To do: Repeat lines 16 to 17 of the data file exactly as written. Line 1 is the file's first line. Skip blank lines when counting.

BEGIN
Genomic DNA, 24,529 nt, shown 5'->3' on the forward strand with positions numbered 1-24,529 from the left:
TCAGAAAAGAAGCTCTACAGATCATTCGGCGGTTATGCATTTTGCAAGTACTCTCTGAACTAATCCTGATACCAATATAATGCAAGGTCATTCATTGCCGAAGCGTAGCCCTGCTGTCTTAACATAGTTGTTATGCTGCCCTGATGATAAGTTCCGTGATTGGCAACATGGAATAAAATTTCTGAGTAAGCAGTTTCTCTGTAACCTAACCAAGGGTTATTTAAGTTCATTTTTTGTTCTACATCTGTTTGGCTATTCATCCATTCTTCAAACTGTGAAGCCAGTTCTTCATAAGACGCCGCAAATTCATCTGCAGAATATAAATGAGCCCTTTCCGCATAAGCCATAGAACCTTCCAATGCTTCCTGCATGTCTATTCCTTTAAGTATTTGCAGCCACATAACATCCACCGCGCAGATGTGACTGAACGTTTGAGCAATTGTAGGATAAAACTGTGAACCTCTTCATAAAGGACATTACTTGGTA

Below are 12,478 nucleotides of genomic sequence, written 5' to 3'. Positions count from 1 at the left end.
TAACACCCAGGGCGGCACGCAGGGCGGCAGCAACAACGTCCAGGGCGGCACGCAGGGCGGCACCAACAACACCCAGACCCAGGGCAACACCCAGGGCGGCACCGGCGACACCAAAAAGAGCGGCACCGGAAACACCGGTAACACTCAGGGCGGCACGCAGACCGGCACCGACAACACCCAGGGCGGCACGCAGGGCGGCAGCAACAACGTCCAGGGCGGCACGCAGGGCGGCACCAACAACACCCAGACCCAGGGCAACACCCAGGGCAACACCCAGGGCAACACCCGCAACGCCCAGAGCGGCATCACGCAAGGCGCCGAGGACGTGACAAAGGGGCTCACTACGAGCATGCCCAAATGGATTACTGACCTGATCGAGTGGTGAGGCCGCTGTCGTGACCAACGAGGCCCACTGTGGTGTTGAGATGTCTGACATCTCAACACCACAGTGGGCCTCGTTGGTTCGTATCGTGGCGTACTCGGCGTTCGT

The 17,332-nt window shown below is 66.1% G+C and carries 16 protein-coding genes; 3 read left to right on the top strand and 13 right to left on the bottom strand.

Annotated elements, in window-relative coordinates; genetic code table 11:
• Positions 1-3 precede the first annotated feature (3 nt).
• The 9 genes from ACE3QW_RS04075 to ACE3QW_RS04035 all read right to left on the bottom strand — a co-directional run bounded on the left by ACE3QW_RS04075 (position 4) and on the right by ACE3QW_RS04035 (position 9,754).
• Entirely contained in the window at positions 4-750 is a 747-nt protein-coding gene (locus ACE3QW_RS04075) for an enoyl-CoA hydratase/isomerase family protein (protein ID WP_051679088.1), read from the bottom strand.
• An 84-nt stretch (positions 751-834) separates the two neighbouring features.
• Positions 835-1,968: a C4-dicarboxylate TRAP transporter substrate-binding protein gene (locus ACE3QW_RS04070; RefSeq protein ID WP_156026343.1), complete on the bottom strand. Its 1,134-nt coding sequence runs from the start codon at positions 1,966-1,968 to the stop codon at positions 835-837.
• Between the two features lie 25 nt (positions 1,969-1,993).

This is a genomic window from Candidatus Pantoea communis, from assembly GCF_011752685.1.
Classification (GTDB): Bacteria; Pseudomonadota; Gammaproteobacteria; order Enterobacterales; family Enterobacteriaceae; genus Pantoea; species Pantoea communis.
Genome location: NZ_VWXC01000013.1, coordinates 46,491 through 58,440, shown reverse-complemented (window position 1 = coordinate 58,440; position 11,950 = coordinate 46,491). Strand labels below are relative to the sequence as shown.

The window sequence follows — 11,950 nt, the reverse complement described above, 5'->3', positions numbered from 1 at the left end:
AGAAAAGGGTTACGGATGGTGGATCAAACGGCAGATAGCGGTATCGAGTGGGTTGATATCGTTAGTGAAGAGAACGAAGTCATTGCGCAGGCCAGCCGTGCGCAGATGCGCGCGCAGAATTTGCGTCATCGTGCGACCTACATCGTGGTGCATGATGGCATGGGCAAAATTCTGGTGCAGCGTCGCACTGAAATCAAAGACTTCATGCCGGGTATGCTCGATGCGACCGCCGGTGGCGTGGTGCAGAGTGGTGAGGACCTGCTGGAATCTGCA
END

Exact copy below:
The window sequence follows — 11,950 nt, the reverse complement described above, 5'->3', positions numbered from 1 at the left end:
AGAAAAGGGTTACGGATGGTGGATCAAACGGCAGATAGCGGTATCGAGTGGGTTGATATCGTTAGTGAAGAGAACGAAGTCATTGCGCAGGCCAGCCGTGCGCAGATGCGCGCGCAGAATTTGCGTCATCGTGCGACCTACATCGTGGTGCATGATGGCATGGGCAAAATTCTGGTGCAGCGTCGCACTGAAATCAAAGACTTCATGCCGGGTATGCTCGATGCGACCGCCGGTGGCGTGGTGCAGAGTGGTGAGGACCTGCTGGAATCTGCA